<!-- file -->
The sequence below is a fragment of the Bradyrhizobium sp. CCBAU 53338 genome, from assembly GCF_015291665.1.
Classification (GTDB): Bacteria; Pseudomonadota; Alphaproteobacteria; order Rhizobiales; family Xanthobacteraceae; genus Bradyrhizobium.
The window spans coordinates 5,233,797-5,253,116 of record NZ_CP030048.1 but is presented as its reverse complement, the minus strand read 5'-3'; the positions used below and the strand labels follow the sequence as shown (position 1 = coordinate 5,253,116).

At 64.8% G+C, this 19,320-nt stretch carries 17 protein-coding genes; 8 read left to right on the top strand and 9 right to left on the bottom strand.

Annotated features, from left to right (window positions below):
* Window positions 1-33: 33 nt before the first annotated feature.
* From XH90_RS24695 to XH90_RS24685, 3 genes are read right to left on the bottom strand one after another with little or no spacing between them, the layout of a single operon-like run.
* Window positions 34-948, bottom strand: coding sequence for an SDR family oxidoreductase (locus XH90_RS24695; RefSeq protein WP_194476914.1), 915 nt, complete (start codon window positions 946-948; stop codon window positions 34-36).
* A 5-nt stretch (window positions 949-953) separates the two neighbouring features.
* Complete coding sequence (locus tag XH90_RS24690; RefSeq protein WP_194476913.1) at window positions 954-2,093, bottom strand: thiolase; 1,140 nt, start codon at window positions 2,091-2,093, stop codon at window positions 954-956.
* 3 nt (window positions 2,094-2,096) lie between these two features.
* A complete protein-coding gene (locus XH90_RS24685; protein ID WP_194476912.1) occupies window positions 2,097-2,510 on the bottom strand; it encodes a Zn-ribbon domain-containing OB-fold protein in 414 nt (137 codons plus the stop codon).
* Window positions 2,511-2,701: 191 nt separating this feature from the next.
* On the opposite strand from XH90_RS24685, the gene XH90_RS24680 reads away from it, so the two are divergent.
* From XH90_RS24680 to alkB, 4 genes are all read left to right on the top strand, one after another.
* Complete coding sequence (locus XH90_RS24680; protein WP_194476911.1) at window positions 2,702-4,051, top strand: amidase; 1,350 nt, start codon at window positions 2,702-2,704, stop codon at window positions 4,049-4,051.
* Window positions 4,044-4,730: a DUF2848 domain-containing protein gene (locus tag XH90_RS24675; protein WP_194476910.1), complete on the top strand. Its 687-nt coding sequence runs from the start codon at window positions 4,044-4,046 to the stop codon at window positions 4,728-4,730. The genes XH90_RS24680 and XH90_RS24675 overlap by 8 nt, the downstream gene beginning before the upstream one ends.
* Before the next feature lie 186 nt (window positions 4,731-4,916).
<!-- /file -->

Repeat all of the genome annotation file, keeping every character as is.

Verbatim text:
The sequence below is a fragment of the Bradyrhizobium sp. CCBAU 53338 genome, from assembly GCF_015291665.1.
Classification (GTDB): Bacteria; Pseudomonadota; Alphaproteobacteria; order Rhizobiales; family Xanthobacteraceae; genus Bradyrhizobium.
The window spans coordinates 5,233,797-5,253,116 of record NZ_CP030048.1 but is presented as its reverse complement, the minus strand read 5'-3'; the positions used below and the strand labels follow the sequence as shown (position 1 = coordinate 5,253,116).

At 64.8% G+C, this 19,320-nt stretch carries 17 protein-coding genes; 8 read left to right on the top strand and 9 right to left on the bottom strand.

Annotated features, from left to right (window positions below):
* Window positions 1-33: 33 nt before the first annotated feature.
* From XH90_RS24695 to XH90_RS24685, 3 genes are read right to left on the bottom strand one after another with little or no spacing between them, the layout of a single operon-like run.
* Window positions 34-948, bottom strand: coding sequence for an SDR family oxidoreductase (locus XH90_RS24695; RefSeq protein WP_194476914.1), 915 nt, complete (start codon window positions 946-948; stop codon window positions 34-36).
* A 5-nt stretch (window positions 949-953) separates the two neighbouring features.
* Complete coding sequence (locus tag XH90_RS24690; RefSeq protein WP_194476913.1) at window positions 954-2,093, bottom strand: thiolase; 1,140 nt, start codon at window positions 2,091-2,093, stop codon at window positions 954-956.
* 3 nt (window positions 2,094-2,096) lie between these two features.
* A complete protein-coding gene (locus XH90_RS24685; protein ID WP_194476912.1) occupies window positions 2,097-2,510 on the bottom strand; it encodes a Zn-ribbon domain-containing OB-fold protein in 414 nt (137 codons plus the stop codon).
* Window positions 2,511-2,701: 191 nt separating this feature from the next.
* On the opposite strand from XH90_RS24685, the gene XH90_RS24680 reads away from it, so the two are divergent.
* From XH90_RS24680 to alkB, 4 genes are all read left to right on the top strand, one after another.
* Complete coding sequence (locus XH90_RS24680; protein WP_194476911.1) at window positions 2,702-4,051, top strand: amidase; 1,350 nt, start codon at window positions 2,702-2,704, stop codon at window positions 4,049-4,051.
* Window positions 4,044-4,730: a DUF2848 domain-containing protein gene (locus tag XH90_RS24675; protein WP_194476910.1), complete on the top strand. Its 687-nt coding sequence runs from the start codon at window positions 4,044-4,046 to the stop codon at window positions 4,728-4,730. The genes XH90_RS24680 and XH90_RS24675 overlap by 8 nt, the downstream gene beginning before the upstream one ends.
* Before the next feature lie 186 nt (window positions 4,731-4,916).